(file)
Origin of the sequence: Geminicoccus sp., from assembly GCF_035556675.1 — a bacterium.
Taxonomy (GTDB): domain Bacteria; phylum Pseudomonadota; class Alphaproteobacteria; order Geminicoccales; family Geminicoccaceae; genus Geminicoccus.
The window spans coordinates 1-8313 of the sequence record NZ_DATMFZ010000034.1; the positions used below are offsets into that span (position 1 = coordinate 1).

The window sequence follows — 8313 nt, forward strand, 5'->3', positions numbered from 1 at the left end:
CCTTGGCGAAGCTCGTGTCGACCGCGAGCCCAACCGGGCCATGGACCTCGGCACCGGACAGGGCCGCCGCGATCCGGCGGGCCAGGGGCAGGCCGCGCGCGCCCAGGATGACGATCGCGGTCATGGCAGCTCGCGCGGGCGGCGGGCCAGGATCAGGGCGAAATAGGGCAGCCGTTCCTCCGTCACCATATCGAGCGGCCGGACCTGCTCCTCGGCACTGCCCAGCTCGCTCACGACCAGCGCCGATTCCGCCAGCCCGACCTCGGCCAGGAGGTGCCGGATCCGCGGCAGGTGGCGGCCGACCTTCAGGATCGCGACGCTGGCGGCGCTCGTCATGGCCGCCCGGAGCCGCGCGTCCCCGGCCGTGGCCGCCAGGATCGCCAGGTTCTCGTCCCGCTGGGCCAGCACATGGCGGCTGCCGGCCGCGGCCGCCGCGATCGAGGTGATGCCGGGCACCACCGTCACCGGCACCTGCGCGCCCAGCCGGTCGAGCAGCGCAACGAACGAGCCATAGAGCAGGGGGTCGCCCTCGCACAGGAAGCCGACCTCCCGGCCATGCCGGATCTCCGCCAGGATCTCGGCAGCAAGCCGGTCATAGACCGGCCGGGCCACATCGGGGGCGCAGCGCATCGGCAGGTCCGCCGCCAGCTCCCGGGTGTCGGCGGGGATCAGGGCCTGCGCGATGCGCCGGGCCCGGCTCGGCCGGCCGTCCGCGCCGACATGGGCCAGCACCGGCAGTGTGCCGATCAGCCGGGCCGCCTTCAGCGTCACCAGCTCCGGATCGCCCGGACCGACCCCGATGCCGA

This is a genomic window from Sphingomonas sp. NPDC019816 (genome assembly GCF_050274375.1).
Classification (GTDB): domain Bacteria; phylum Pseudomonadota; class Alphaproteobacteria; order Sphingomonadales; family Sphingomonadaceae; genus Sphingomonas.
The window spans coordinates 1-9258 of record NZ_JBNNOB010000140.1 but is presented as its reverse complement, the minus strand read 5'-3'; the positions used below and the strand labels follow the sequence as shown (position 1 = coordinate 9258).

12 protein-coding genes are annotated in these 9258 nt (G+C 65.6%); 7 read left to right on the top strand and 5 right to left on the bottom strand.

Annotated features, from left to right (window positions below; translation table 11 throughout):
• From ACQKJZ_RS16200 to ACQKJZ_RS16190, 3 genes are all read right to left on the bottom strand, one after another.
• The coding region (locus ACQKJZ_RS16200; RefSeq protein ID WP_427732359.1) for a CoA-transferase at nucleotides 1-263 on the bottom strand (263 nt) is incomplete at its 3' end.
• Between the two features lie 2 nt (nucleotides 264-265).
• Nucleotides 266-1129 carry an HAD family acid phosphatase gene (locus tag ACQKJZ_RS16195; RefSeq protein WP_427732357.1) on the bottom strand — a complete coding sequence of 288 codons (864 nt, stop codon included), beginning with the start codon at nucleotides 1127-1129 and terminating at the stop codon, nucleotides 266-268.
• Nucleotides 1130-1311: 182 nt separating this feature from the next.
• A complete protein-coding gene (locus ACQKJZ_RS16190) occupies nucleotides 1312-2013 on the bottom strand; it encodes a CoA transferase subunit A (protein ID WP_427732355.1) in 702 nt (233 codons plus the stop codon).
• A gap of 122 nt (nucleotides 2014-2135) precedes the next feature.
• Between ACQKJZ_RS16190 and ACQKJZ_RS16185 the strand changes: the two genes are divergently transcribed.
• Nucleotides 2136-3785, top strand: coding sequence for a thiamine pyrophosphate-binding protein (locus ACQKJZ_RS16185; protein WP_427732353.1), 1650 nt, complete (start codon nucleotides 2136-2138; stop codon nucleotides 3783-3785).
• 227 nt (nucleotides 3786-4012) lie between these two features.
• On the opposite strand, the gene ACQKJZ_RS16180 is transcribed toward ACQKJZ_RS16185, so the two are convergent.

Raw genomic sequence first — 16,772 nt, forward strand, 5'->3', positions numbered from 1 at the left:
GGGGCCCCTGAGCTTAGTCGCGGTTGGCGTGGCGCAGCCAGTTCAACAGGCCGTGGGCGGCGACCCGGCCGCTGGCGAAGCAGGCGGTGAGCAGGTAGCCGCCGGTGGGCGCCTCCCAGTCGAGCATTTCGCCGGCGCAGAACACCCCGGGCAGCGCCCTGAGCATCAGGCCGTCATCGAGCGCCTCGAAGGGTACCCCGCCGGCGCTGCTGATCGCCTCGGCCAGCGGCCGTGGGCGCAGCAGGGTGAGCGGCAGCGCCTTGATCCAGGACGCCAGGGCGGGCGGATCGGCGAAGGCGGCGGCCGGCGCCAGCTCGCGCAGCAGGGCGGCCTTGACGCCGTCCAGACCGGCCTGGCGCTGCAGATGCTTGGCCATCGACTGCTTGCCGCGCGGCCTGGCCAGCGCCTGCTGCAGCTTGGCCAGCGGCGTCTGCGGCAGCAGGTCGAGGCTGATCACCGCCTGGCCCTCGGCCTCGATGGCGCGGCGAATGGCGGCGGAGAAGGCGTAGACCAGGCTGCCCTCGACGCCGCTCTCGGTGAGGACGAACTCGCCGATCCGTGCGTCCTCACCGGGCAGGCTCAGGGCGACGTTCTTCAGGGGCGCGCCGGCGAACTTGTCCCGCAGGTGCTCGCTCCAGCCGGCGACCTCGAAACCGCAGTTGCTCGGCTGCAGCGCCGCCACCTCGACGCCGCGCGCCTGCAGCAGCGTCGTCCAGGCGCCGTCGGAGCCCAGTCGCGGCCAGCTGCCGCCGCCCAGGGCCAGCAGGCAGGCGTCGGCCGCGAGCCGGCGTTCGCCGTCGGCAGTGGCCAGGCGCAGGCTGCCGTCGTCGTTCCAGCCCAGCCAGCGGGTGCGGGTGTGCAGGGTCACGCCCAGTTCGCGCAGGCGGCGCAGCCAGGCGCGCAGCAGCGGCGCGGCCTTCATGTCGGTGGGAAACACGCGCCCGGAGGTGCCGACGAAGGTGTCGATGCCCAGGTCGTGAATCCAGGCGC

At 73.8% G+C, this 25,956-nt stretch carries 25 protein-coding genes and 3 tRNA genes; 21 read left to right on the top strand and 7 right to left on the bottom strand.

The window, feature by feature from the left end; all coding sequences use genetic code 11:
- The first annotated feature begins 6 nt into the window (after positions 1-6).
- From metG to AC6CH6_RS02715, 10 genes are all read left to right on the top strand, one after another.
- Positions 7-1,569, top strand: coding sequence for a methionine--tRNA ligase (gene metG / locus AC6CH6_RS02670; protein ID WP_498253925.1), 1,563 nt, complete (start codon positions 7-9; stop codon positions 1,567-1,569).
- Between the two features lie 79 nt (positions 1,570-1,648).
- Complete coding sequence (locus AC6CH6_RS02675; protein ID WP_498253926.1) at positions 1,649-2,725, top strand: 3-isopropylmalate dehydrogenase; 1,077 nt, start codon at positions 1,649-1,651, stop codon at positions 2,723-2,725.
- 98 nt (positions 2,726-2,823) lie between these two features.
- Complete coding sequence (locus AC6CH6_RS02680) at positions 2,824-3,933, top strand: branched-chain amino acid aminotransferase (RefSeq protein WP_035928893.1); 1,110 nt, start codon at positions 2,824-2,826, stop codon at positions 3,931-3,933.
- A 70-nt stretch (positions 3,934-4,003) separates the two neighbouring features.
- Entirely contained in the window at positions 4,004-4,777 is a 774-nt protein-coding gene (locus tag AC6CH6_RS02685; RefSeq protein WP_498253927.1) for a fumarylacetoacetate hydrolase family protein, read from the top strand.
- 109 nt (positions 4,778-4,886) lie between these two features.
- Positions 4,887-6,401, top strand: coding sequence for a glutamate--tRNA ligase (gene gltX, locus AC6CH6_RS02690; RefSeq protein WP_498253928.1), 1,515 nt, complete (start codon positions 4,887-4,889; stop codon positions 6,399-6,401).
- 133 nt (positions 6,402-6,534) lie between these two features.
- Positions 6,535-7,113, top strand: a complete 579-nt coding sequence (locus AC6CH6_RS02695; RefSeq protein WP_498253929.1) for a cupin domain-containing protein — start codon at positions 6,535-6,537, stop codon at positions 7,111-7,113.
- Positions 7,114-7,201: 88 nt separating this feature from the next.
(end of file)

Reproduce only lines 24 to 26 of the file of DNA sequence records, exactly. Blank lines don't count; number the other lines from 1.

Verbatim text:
At 73.8% G+C, this 25,956-nt stretch carries 25 protein-coding genes and 3 tRNA genes; 21 read left to right on the top strand and 7 right to left on the bottom strand.

The window, feature by feature from the left end; all coding sequences use genetic code 11:
- The first annotated feature begins 6 nt into the window (after positions 1-6).